• Britain's Royal Mail resumed sending international packages two weeks after a cyber attack disrupted its operations. The UK postal operator had told customers to stop trying to send letters and parcels abroad on Jan. 11, causing stress for small British exporters.
• Meta said it will reinstate former US president Donald Trump’s Facebook and Instagram accounts, more than two years after it extended his "indefinite" suspension. The company stated that there would be "new guardrails in place to deter repeat offenses."
- Backstory: Trump was originally booted from Facebook in the aftermath of the attack on the US Capitol on Jan. 6th, 2021, after publicly praising the rioters. Meta's new decision comes just months after Twitter also restored the former president's account, and Trump’s push to be allowed back on Facebook ahead of the upcoming presidential primaries.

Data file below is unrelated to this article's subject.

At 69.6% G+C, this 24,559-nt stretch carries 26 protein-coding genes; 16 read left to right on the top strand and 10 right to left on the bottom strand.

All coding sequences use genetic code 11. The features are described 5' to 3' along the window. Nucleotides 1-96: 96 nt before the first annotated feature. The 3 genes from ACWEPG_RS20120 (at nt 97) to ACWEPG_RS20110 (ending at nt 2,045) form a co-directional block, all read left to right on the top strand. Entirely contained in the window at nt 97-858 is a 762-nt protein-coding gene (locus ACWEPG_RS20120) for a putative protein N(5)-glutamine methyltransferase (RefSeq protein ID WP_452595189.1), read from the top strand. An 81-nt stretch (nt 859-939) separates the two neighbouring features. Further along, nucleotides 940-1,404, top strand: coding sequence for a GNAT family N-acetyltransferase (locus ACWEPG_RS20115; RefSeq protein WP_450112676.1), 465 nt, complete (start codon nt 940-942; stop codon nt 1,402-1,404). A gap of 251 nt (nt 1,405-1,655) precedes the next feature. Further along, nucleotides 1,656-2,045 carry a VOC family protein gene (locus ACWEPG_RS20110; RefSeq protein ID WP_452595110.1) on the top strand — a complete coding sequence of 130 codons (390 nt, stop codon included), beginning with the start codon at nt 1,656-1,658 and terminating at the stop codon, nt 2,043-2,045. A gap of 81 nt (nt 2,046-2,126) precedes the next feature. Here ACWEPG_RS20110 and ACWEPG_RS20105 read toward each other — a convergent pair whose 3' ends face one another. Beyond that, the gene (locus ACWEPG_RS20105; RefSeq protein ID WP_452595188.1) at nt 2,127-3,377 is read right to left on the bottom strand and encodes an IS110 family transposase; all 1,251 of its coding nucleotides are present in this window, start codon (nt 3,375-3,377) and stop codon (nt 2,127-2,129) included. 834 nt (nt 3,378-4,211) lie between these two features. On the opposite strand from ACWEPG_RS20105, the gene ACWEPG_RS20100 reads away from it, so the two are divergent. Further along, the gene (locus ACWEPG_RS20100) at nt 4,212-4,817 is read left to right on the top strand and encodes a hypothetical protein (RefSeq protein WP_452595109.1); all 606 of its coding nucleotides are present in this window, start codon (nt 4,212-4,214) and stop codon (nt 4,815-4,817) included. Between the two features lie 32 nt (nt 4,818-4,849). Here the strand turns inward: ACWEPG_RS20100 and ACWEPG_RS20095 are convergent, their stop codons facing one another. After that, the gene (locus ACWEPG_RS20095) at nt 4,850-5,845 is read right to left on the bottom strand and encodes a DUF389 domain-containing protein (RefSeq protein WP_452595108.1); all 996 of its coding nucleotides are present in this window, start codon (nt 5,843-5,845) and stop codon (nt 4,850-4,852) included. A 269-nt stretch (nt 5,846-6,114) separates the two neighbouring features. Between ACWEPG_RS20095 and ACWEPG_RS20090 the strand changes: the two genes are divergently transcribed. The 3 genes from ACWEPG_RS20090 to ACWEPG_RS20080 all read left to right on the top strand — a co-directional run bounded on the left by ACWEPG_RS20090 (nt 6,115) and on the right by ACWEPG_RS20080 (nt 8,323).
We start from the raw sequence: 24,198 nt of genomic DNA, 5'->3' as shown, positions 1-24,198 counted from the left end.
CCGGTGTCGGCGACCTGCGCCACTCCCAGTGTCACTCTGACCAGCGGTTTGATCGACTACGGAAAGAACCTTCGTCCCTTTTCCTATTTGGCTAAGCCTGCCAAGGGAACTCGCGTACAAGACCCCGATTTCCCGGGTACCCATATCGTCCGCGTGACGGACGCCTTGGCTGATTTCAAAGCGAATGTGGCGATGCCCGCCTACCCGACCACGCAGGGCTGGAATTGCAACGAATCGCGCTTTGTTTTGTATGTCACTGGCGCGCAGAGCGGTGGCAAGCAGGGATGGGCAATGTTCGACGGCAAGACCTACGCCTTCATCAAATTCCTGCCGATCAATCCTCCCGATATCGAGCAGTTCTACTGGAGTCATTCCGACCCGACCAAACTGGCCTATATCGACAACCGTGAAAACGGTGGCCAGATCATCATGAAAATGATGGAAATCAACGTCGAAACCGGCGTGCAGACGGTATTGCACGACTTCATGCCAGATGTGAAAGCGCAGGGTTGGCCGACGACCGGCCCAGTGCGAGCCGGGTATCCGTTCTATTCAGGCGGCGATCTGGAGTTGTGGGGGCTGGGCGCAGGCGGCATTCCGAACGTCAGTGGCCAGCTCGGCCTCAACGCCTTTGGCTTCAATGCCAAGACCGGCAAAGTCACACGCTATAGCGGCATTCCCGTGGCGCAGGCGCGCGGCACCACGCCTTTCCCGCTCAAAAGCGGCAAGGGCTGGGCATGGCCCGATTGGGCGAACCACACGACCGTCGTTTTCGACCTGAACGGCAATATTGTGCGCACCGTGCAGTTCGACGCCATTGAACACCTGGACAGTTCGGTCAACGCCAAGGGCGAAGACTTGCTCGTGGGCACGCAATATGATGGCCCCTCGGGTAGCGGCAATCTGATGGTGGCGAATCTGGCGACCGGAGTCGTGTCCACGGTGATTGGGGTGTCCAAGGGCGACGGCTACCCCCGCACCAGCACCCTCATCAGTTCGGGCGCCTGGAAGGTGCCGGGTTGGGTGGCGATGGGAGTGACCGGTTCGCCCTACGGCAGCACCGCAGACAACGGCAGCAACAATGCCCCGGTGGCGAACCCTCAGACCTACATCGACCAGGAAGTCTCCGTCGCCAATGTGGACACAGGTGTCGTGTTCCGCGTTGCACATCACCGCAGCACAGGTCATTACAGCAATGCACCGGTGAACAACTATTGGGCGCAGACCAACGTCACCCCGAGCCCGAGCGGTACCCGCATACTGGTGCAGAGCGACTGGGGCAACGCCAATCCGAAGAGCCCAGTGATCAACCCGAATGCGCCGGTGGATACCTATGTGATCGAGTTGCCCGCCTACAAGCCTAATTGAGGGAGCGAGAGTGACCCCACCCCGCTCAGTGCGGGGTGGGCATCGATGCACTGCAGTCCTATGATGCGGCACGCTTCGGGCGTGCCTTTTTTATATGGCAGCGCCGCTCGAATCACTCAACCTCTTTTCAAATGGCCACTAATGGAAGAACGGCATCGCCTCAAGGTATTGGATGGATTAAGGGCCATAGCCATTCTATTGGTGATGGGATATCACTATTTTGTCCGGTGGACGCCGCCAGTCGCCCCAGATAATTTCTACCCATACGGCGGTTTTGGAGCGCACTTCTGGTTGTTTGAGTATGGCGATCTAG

• New York startup DoNotPay said it is postponing the debut of its "robot lawyer" in court after the CEO of the company reportedly received jail threats from state bar prosecutors if he were to go through with his plan. CEO Joshua Browder had previously announced that DoNotPay AI will represent a defendant fighting a traffic ticket in the courtroom on Feb. 22, by "whisper[ing] in someone's ear exactly what to say."
🪦 Reuters special report: A Russian graveyard reveals Wagner’s prisoner army
🪖 Analysis: Biden rallies Western alliance and gives Zelensky an ‘iron fist’ against Putin
🔭 Science: New telescopes will help us SETL